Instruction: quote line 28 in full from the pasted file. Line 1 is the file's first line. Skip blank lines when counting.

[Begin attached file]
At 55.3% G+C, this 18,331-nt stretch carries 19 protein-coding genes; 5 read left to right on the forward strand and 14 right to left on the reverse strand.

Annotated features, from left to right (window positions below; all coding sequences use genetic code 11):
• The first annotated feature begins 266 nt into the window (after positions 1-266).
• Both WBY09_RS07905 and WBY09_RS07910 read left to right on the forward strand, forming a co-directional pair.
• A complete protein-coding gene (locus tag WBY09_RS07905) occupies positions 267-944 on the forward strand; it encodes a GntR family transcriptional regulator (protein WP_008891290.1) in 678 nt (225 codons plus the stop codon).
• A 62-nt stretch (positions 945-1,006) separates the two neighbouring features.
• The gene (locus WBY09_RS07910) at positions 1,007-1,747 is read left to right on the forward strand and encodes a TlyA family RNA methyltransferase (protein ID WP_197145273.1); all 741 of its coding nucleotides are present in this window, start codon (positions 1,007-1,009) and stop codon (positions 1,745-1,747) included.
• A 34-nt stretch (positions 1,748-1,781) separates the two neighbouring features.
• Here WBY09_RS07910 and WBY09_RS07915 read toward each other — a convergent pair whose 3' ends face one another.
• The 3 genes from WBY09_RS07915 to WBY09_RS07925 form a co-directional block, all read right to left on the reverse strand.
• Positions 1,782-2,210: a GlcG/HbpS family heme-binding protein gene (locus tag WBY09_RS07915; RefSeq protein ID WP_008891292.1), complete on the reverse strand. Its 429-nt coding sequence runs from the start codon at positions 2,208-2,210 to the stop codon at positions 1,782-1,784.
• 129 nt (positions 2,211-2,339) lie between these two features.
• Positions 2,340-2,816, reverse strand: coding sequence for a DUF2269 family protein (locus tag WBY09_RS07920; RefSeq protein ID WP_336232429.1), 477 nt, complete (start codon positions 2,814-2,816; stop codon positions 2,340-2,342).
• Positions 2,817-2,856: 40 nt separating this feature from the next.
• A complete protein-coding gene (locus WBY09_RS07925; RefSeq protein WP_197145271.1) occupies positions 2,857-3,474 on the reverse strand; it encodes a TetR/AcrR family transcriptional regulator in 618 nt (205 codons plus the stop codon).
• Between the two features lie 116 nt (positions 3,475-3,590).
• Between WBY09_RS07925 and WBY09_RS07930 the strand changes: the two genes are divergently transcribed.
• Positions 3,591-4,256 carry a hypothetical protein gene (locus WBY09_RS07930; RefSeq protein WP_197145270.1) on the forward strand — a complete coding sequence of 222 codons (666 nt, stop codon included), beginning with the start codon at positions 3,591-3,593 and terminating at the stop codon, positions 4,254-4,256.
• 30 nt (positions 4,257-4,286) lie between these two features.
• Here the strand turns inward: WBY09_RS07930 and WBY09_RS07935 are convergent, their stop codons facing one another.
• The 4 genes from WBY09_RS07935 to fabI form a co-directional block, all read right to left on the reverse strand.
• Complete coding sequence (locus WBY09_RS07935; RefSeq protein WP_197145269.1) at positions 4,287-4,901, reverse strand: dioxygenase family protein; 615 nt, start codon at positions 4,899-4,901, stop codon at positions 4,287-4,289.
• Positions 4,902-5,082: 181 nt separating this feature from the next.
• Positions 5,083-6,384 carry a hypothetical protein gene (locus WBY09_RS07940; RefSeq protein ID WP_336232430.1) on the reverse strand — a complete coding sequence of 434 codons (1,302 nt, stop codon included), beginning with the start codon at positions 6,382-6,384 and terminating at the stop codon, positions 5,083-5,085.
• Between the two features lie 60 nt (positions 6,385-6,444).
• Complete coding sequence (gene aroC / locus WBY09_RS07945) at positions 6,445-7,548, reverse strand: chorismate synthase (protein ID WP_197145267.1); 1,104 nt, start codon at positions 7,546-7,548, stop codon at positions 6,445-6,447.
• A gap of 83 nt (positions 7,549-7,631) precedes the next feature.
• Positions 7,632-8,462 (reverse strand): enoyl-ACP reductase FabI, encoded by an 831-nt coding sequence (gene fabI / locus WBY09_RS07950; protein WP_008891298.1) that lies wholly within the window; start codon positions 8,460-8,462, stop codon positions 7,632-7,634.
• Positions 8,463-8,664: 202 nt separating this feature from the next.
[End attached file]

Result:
• Positions 7,632-8,462 (reverse strand): enoyl-ACP reductase FabI, encoded by an 831-nt coding sequence (gene fabI / locus WBY09_RS07950; protein WP_008891298.1) that lies wholly within the window; start codon positions 8,460-8,462, stop codon positions 7,632-7,634.